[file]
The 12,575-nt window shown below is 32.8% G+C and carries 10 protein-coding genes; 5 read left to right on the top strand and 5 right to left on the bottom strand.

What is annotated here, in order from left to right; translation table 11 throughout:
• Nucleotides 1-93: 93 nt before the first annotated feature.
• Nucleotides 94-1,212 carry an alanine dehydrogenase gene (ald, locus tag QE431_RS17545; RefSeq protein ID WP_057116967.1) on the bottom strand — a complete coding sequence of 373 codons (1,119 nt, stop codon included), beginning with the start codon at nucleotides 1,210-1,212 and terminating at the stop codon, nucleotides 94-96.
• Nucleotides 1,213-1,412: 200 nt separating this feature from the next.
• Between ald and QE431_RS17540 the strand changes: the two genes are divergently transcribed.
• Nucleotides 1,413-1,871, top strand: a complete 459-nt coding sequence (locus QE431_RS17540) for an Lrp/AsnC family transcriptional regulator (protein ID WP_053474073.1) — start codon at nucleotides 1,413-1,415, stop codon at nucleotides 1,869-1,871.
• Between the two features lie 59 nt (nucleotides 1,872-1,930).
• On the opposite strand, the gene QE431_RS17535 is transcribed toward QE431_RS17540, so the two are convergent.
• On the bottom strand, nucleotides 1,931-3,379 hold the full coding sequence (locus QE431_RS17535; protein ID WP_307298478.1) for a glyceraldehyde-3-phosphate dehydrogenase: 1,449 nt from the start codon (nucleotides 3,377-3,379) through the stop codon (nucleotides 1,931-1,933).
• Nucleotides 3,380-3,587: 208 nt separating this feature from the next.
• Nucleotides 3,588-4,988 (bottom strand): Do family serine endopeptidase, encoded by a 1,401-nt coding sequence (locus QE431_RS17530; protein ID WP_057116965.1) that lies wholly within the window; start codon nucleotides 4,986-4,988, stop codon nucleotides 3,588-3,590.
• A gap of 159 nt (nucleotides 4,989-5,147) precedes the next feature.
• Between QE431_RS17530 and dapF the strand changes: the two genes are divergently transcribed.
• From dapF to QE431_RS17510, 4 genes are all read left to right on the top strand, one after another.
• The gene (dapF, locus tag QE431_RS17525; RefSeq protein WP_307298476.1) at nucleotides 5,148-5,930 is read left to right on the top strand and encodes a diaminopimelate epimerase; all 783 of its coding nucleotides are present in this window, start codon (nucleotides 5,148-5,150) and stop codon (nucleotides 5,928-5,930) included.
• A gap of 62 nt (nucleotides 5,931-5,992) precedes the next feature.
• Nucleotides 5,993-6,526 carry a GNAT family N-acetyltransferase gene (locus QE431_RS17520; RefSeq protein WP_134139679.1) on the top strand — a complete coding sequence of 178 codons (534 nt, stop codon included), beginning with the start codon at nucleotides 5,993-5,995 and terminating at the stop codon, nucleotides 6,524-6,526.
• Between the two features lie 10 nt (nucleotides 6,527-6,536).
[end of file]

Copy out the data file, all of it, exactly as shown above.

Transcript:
The 12,575-nt window shown below is 32.8% G+C and carries 10 protein-coding genes; 5 read left to right on the top strand and 5 right to left on the bottom strand.

What is annotated here, in order from left to right; translation table 11 throughout:
• Nucleotides 1-93: 93 nt before the first annotated feature.
• Nucleotides 94-1,212 carry an alanine dehydrogenase gene (ald, locus tag QE431_RS17545; RefSeq protein ID WP_057116967.1) on the bottom strand — a complete coding sequence of 373 codons (1,119 nt, stop codon included), beginning with the start codon at nucleotides 1,210-1,212 and terminating at the stop codon, nucleotides 94-96.
• Nucleotides 1,213-1,412: 200 nt separating this feature from the next.
• Between ald and QE431_RS17540 the strand changes: the two genes are divergently transcribed.
• Nucleotides 1,413-1,871, top strand: a complete 459-nt coding sequence (locus QE431_RS17540) for an Lrp/AsnC family transcriptional regulator (protein ID WP_053474073.1) — start codon at nucleotides 1,413-1,415, stop codon at nucleotides 1,869-1,871.
• Between the two features lie 59 nt (nucleotides 1,872-1,930).
• On the opposite strand, the gene QE431_RS17535 is transcribed toward QE431_RS17540, so the two are convergent.
• On the bottom strand, nucleotides 1,931-3,379 hold the full coding sequence (locus QE431_RS17535; protein ID WP_307298478.1) for a glyceraldehyde-3-phosphate dehydrogenase: 1,449 nt from the start codon (nucleotides 3,377-3,379) through the stop codon (nucleotides 1,931-1,933).
• Nucleotides 3,380-3,587: 208 nt separating this feature from the next.
• Nucleotides 3,588-4,988 (bottom strand): Do family serine endopeptidase, encoded by a 1,401-nt coding sequence (locus QE431_RS17530; protein ID WP_057116965.1) that lies wholly within the window; start codon nucleotides 4,986-4,988, stop codon nucleotides 3,588-3,590.
• A gap of 159 nt (nucleotides 4,989-5,147) precedes the next feature.
• Between QE431_RS17530 and dapF the strand changes: the two genes are divergently transcribed.
• From dapF to QE431_RS17510, 4 genes are all read left to right on the top strand, one after another.
• The gene (dapF, locus tag QE431_RS17525; RefSeq protein WP_307298476.1) at nucleotides 5,148-5,930 is read left to right on the top strand and encodes a diaminopimelate epimerase; all 783 of its coding nucleotides are present in this window, start codon (nucleotides 5,148-5,150) and stop codon (nucleotides 5,928-5,930) included.
• A gap of 62 nt (nucleotides 5,931-5,992) precedes the next feature.
• Nucleotides 5,993-6,526 carry a GNAT family N-acetyltransferase gene (locus QE431_RS17520; RefSeq protein WP_134139679.1) on the top strand — a complete coding sequence of 178 codons (534 nt, stop codon included), beginning with the start codon at nucleotides 5,993-5,995 and terminating at the stop codon, nucleotides 6,524-6,526.
• Between the two features lie 10 nt (nucleotides 6,527-6,536).